CAPE ELIZABETH, Maine — Riley Masters took a low-key approach to his last appearance in the TD Beach to Beacon 10K road race.
Sure, he already had earned All-America honors in the indoor mile at the University of Maine as well as become the first Black Bear to run that distance outdoors in less than 4 minutes by mid-2010.
But as a 20-year-old college kid on summer break, that year’s Beach to Beacon was mostly a chance to check out the scenery of the coastal route and stretch himself out at the longer 10-kilometer (6.2-mile) distance — though his time of 31 minutes. 58.1 seconds still was good for 35th place overall in a field of nearly 5,700 finishers.
Three years later, so much has changed for the Veazie native and 2008 graduate of Bangor High School.
The 23-year-old Masters eventually transferred from Maine to the University of Oklahoma, where he added to his All-America resume by running the NCAA’s fastest 1,500 meters in both 2012 and 2013 and becoming the Sooners’ record holder at that distance (3:37.19) before graduating this spring.
Now he’s a professional runner, having signed a contract in June to represent Brooks Running, a outdoor gear and sporting goods company based in Seattle.
And after spending the last three weeks in Europe getting a taste of the professional running scene, Masters returned to Maine on Monday with a more ambitious goal for Saturday’s 16th edition of the road race Olympic marathon gold medalist Joan Benoit Samuelson built.
For there’s a $1,000 prize waiting for the top Maine men’s and women’s finishers in the race, and additional cash awards down to fifth place in each division.
“I’ve run it before but not seriously, not competitively, just for fun,” said Masters. “But with the chance to come home and the prize money out there now for being the first Mainer, I wanted to give it a shot.”
While Masters specializes in shorter distances, he still looms as one of the top contenders for home-state honors in the race, which is set to start at 8 a.m. along a course that runs from near Crescent Beach State Park on State Route 77 to Fort Williams Park in the shadow of Portland Head Light.
Others expected to challenge for that title include Saco’s Rob Gomez, the fastest Mainer in this year’s Boston Marathon (2:22:53) and third among in-state runners in the 2012 TD Beach to Beacon, and Jonny Wilson of Falmouth, the Maine men’s runner-up in the race each of the last two years.
Ethan Shaw of Falmouth was last year’s TD Beach to Beacon Maine men’s champion in 30:37.7, while Ben True of North Yarmouth set the course record in that division of 29.10.3 in 2009.
“Anything around 30 minutes would be a time I could see myself running,” said Masters, “but I want to be competitive with the other Mainers, so I’ll try to run whatever it takes.”
Among top contenders for the Maine women’s title will be defending champion Sheri Piers of Falmouth, Erica Jesseman of Scarborough and 19-year-old Abbey Leonardi of Kennebunkport, if her training schedule at the University of Oregon enables her to make the cross-country trip to compete.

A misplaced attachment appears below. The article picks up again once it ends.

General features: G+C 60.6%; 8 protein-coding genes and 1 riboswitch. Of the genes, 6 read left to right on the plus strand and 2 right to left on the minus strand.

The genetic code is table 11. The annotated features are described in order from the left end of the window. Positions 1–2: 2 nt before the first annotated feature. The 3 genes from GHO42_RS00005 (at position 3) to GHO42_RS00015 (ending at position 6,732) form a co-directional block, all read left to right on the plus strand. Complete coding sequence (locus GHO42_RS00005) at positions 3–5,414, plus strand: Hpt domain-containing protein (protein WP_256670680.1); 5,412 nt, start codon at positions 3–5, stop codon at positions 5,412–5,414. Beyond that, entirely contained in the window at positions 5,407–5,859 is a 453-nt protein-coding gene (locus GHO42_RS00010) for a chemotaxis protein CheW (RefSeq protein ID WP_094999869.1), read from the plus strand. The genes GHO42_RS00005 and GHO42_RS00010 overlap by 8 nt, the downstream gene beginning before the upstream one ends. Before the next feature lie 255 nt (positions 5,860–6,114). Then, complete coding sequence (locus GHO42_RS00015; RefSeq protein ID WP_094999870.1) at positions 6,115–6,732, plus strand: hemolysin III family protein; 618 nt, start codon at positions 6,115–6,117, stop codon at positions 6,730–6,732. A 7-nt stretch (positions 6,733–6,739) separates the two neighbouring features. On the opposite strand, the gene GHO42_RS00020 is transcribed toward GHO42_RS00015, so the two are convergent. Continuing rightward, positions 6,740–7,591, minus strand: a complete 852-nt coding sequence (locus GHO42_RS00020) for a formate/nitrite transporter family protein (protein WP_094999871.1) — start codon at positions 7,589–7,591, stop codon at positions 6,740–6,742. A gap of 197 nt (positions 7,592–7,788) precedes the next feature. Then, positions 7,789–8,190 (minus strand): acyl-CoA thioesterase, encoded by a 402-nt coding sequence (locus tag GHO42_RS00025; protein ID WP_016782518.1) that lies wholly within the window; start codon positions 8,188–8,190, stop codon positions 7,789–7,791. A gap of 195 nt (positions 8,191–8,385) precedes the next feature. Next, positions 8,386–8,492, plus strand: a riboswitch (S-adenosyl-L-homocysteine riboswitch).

For Masters, the TD Beach to Beacon represents a final major event in a long running season that began with the indoor and outdoor seasons at Oklahoma and has continued throughout the summer with his introduction to professional track and field.
After returning home to Bangor and winning the Walter Hunt Memorial 3K on July 4, he left for the London suburb of Teddington, from where he was based for three weeks while competing at track meets in Belgium, Ireland and Sweden.
“It was a lot of fun,” said Masters, “and I got a good chance to get my feet wet in the pro game and racing different distances against a lot of good competition. The running went very well, it was a very good opportunity for me and I was still pretty competitive because I was coming right out of the college season.”
Masters also discovered some of the differences between running as a collegian and as a professional.
“It’s a lot different than college because in college you have a schedule already set up based on the conference season and the championship meets,” he said. “Now you might basically just jump right into a race, you might not know where you’re running until the last minute.
“But you’re also training more, and lifestyle-wise there aren’t as many distractions.”
Masters will remain in Maine for a couple of weeks after the TD Beach to Beacon to rest up after what has been the lengthiest year of his running career to date with the combination of college and pro schedules, then he’ll head out to his new home in Seattle.
He plans to run another road race in Hawaii in September, then gradually gear up for the indoor season and the 1,500 at the U.S. indoor championships in Albuquerque, N.M., in February, which he hopes will lead to a berth at the 2014 indoor world championships the following month in Sopot, Poland.
But for this week, at least, he has a longer distance in mind.
“The 10K is not really my specialty, I’m more a middle distance runner,” Masters said. “But I’m very fit right now, very strong aerobically, so I think 10K is a good distance for me right now.”